Wolak J. PUBLIUS-THE JOURNAL OF FEDERALISM. 46 (4) (September 01, 2016): 463-485.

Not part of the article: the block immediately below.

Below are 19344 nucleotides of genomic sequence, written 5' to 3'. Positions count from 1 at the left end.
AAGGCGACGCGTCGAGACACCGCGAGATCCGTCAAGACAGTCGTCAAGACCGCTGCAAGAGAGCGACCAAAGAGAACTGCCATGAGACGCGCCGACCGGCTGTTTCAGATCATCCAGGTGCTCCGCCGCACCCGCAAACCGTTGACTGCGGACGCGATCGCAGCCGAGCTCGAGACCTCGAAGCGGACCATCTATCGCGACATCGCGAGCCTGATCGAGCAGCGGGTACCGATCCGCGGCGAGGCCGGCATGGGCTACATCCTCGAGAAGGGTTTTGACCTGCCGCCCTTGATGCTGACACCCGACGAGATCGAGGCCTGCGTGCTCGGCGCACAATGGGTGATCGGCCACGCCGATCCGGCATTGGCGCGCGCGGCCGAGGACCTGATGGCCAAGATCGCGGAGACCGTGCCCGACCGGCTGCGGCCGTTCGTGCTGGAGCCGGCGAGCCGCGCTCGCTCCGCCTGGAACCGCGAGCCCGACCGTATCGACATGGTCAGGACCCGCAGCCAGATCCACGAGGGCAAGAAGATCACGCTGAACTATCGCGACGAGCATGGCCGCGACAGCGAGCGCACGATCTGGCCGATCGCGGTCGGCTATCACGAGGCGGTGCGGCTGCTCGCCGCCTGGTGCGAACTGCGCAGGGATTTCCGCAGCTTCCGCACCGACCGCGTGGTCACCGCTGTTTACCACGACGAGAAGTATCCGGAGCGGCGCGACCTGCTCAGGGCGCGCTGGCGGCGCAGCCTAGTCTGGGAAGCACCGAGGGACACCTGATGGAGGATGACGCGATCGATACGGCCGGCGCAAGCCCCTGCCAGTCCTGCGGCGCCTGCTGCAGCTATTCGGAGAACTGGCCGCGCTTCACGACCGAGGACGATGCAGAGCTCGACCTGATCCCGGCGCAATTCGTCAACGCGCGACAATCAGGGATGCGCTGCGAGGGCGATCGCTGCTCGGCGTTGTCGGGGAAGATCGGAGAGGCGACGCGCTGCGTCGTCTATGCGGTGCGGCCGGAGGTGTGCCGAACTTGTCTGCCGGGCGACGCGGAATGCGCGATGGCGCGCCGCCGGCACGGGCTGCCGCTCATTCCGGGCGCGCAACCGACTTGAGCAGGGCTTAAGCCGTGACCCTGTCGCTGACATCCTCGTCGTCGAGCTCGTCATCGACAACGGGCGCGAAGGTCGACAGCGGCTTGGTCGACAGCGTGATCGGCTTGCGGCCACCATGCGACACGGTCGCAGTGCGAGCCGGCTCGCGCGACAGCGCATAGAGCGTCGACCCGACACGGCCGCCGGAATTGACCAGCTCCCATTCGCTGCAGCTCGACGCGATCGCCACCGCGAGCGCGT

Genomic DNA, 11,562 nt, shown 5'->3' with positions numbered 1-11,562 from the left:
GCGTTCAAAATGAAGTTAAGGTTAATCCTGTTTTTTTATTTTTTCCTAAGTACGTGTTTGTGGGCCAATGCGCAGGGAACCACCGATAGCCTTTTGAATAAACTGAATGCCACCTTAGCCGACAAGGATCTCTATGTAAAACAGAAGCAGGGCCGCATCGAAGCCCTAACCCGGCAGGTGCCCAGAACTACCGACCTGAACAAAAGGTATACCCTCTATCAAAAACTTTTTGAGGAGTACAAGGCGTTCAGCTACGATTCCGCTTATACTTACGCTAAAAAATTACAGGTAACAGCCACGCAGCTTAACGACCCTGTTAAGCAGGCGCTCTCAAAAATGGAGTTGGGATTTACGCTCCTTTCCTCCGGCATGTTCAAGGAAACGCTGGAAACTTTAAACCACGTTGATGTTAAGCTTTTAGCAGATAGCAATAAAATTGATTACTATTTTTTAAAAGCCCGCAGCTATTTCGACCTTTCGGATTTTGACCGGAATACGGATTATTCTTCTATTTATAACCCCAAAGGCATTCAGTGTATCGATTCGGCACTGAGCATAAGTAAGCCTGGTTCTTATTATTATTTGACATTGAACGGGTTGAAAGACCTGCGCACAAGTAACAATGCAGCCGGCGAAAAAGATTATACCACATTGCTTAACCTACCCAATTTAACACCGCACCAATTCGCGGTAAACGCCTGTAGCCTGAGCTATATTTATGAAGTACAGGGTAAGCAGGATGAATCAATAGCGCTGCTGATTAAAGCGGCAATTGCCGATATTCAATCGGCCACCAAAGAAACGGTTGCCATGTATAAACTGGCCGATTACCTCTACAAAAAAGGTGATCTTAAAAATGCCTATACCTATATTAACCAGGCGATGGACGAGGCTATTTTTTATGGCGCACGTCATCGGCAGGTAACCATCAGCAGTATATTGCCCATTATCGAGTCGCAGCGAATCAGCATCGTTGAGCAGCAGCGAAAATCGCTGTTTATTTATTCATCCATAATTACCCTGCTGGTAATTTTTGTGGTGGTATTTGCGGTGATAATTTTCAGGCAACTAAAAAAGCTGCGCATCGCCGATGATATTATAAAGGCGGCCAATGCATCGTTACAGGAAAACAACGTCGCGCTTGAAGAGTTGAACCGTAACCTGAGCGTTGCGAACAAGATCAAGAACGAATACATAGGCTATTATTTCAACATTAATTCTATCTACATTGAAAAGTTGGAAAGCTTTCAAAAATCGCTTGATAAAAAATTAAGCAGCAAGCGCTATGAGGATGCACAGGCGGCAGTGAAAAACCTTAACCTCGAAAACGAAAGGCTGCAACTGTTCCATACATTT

Why do people call for states’ rights and the devolution of national authority? Are they driven by partisan motives, where they like devolution the most when the President is of the opposing party? Or are calls to shift the balance of federal power rooted in sincere support for decentralized political authority? Using survey data from 1987 to 2012, I explore how support for devolution varies across time and individuals. I find that people are not strictly partisan in how they think about devolution. While people are more likely to favor decentralization when the President is of the opposing party, they are no more likely to want devolution when their own party controls state government. Substantive considerations are also important, where those who support limited government increasingly favor the devolution of central authority as the size of the national government increases relative to the size of state and local government.